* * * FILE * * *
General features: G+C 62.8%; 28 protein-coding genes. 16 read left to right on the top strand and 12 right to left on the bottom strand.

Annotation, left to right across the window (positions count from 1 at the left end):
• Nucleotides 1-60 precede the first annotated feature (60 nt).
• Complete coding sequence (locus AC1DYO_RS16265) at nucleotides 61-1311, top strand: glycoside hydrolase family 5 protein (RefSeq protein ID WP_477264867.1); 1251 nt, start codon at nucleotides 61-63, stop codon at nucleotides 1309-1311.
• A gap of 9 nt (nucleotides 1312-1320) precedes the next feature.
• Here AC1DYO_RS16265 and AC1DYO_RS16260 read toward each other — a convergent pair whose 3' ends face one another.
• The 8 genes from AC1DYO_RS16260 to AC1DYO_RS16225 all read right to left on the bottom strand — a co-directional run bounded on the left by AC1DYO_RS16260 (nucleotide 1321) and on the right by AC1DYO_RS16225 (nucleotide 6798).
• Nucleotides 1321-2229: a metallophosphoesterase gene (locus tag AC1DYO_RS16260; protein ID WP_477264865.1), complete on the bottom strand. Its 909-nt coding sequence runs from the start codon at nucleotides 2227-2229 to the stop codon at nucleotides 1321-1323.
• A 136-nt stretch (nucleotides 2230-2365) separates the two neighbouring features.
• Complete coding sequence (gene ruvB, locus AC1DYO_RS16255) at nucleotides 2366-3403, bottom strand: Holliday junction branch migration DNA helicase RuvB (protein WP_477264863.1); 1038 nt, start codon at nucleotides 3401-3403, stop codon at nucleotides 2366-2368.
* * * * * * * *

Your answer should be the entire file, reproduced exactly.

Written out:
General features: G+C 62.8%; 28 protein-coding genes. 16 read left to right on the top strand and 12 right to left on the bottom strand.

Annotation, left to right across the window (positions count from 1 at the left end):
• Nucleotides 1-60 precede the first annotated feature (60 nt).
• Complete coding sequence (locus AC1DYO_RS16265) at nucleotides 61-1311, top strand: glycoside hydrolase family 5 protein (RefSeq protein ID WP_477264867.1); 1251 nt, start codon at nucleotides 61-63, stop codon at nucleotides 1309-1311.
• A gap of 9 nt (nucleotides 1312-1320) precedes the next feature.
• Here AC1DYO_RS16265 and AC1DYO_RS16260 read toward each other — a convergent pair whose 3' ends face one another.
• The 8 genes from AC1DYO_RS16260 to AC1DYO_RS16225 all read right to left on the bottom strand — a co-directional run bounded on the left by AC1DYO_RS16260 (nucleotide 1321) and on the right by AC1DYO_RS16225 (nucleotide 6798).
• Nucleotides 1321-2229: a metallophosphoesterase gene (locus tag AC1DYO_RS16260; protein ID WP_477264865.1), complete on the bottom strand. Its 909-nt coding sequence runs from the start codon at nucleotides 2227-2229 to the stop codon at nucleotides 1321-1323.
• A 136-nt stretch (nucleotides 2230-2365) separates the two neighbouring features.
• Complete coding sequence (gene ruvB, locus AC1DYO_RS16255) at nucleotides 2366-3403, bottom strand: Holliday junction branch migration DNA helicase RuvB (protein WP_477264863.1); 1038 nt, start codon at nucleotides 3401-3403, stop codon at nucleotides 2366-2368.